Interview with Dr. Khalid Hanafi: Halal vs. Non-Halal Meat Consumption in Europe
Al-Arab in the UK got the opportunity to ask Dr Khalid Hanafi, the Assistant Secretary-General of the European Council for Fatwa and the Head of the Fatwa Committee in Germany, about his opinion regarding the consumption of non-Islamically slaughtered meat in Europe.
He went on to explain how the different opinions on the matter suggest that consuming such meat may not be permissible according to Islamic principles; such as:
Uncertainty of the Source
Dr. Khalid addressed the matter that those who consume non-Halal certified meat and poultry argue that its origin is from Ahl Al-kitab (People of the Book), meaning Jews and Christians who follow the holy books.
This is of course based on what the Quran mentions. But Dr Khalid proposed the question: Are we certain that whoever slaughtered the livestock is Christian or Jew?
In the West, the percentage of atheism is actually on the rise. This is the first matter that contradicts what others have proposed.
Anesthesia and Electric Shock
The second point discusses the matter of anaesthesia, Both Halal and non-Halal slaughtering involves anaesthesia. However, anaesthesia for halal livestock is carried out by the Sharia supervisory bodies, taking into mind the exact permissible degree of electric current in a way that does not lead to the death of the animal – this proposes an issue of its own we will discuss later.
But in non-Halal cases, electrical shock leads to the death of animals if caution is not taken into mind, especially chickens.
The Sharia Supervisory bodies also monitor the production line and make sure nothing is mixed with the meat that may contain prohibited alcoholic substances.
Achieving the Objective of Halal Slaughter
The third point, speaks of the main objective of Halal slaughter. Islam focuses on two points when slaughtering meat, one is to be merciful, and the other is to ensure the food is healthy to consume.
Both of those points are not achieved in non-Halal slaughtering which includes anaesthesia, electrical shock, and other horrific methods.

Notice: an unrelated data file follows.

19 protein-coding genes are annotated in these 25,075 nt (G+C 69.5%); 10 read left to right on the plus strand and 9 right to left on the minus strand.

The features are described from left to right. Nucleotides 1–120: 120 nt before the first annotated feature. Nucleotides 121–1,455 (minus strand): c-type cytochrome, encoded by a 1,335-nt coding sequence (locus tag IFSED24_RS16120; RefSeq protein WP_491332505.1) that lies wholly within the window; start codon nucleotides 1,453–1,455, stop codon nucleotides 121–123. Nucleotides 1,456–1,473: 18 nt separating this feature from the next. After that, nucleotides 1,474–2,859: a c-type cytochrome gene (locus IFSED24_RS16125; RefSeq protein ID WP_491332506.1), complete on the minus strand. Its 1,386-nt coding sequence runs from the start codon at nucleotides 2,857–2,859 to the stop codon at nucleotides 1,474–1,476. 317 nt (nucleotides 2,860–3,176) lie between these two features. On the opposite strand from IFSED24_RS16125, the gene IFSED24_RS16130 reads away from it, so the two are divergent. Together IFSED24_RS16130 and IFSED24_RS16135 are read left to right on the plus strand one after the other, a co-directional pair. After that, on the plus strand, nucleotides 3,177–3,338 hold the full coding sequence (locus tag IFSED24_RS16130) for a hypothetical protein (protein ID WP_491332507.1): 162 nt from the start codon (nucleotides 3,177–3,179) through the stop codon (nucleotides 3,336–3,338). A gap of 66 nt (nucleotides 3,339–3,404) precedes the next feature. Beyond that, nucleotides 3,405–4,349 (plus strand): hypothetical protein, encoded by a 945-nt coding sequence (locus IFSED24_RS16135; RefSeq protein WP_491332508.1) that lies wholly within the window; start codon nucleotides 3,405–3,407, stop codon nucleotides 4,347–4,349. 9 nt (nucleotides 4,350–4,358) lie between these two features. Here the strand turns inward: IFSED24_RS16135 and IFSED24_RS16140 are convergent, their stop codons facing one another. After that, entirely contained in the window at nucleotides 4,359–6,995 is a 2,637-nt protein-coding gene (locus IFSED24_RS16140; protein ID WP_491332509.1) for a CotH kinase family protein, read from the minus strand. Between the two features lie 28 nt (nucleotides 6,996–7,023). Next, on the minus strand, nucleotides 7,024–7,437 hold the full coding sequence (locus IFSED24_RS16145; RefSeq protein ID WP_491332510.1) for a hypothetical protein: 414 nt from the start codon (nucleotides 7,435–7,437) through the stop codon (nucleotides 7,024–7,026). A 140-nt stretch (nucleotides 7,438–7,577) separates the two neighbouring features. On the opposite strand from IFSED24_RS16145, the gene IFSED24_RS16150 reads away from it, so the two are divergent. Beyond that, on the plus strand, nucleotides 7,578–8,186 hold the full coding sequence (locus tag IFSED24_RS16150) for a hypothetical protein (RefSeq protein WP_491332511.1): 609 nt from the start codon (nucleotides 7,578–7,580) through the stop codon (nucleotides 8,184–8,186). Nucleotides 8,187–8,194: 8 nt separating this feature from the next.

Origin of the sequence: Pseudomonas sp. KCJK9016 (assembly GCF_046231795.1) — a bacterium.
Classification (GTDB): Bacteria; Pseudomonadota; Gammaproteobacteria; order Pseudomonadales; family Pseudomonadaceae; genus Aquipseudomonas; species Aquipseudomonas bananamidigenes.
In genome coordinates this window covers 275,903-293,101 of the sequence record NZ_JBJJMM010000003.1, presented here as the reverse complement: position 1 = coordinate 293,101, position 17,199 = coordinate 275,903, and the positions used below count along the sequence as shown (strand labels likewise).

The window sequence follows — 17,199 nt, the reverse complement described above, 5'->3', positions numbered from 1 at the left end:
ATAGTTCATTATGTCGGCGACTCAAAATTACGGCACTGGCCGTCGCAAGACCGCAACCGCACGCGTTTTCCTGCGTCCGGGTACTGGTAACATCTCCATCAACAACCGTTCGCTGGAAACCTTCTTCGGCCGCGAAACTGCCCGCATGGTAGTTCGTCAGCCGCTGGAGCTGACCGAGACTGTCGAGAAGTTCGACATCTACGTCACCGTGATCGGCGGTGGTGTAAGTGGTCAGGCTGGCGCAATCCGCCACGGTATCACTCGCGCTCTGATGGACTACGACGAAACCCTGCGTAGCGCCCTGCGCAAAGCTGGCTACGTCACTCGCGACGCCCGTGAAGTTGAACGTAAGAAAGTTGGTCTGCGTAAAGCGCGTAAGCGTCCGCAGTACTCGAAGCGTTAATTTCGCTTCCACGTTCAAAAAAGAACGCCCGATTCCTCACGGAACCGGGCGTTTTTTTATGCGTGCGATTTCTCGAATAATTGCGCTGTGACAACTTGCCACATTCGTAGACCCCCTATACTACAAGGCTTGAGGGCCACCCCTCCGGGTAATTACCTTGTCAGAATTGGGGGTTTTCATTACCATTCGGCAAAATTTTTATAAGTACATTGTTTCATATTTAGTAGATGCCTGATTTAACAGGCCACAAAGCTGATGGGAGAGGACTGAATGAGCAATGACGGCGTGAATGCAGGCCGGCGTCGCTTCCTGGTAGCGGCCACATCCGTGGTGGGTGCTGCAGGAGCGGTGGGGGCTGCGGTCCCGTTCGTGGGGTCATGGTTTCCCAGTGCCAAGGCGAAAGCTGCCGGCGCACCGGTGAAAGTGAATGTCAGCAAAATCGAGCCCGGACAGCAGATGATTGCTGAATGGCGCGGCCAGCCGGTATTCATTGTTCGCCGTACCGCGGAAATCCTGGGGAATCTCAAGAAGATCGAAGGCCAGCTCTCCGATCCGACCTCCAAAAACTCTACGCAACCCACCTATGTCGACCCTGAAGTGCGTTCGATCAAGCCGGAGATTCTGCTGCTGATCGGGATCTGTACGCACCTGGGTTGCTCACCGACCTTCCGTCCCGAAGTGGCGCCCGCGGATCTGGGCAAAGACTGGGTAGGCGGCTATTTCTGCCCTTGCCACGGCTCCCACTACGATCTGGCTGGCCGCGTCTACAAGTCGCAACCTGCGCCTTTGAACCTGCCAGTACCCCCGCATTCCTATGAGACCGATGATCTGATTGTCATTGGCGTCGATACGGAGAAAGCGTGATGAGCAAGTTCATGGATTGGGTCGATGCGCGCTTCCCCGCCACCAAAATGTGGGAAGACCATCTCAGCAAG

Anaesthesia proposes two problems, The first is torturing the animal twice: once when anaesthetized and once when slaughtered, since it does not die from anaesthesia. The other problem is that the anaesthesia process reduces the movement of the animal after it is slaughtered, meaning that the blood does not gain drained. This results in health problems.
Dr. Khalid looked up the matter personally and discussed it with many non-Muslim Europeans. He found out during his research that the priority to them is economics, so they might consider the moral aspects.
When they slaughter in the European way, their production increases, their profits increase, and the meat prices decrease, but if we slaughter in the Islamic way, the cost will increase, and then the sale, production and profit will decrease.
So anaesthesia contradicts two matters, according to Dr Khalid. He went on to say: “I consider the scholars, sheikhs, and jurisprudential councils primarily responsible for this issue; For their leniency about it from the start and their saying that meat is permissible if it was previously anaesthetized, provided that the intensity of the electric current is not so high that it leads to the death of the animal.”
“This was also mentioned by the International Islamic Fiqh Academy in Jeddah, and other Fiqh academies followed it. From my point of view, this opinion is not acceptable, and they should not have allowed it. They should have adhered to the principle that legal slaughter is only done by avoiding complete anaesthesia.”
“And the first to fall into this confusion was Sheikh Muhammad Abduh and then his student Muhammad Rashid Reda, may God Almighty have mercy on them, as they said: The European method of slaughter is closer to Sharia than the Islamic method of slaughter; Because it leads to the comfort of the animal…etc.”
Adhering to the Local Laws and the Sharia
While Dr Khalid Hanafi advocates for maintaining Islamic principles, he also emphasizes the importance of Muslims adhering to local laws and regulations, even if they differ from Islamic practices
It’s important to note that this passage reflects Dr Khalid Hanafi’s viewpoint on the matter and is not a universal Islamic ruling. Islamic perspectives on halal meat consumption can vary among scholars and schools of thought. Muslims often seek guidance from their local scholars and religious authorities to make informed decisions regarding halal practices
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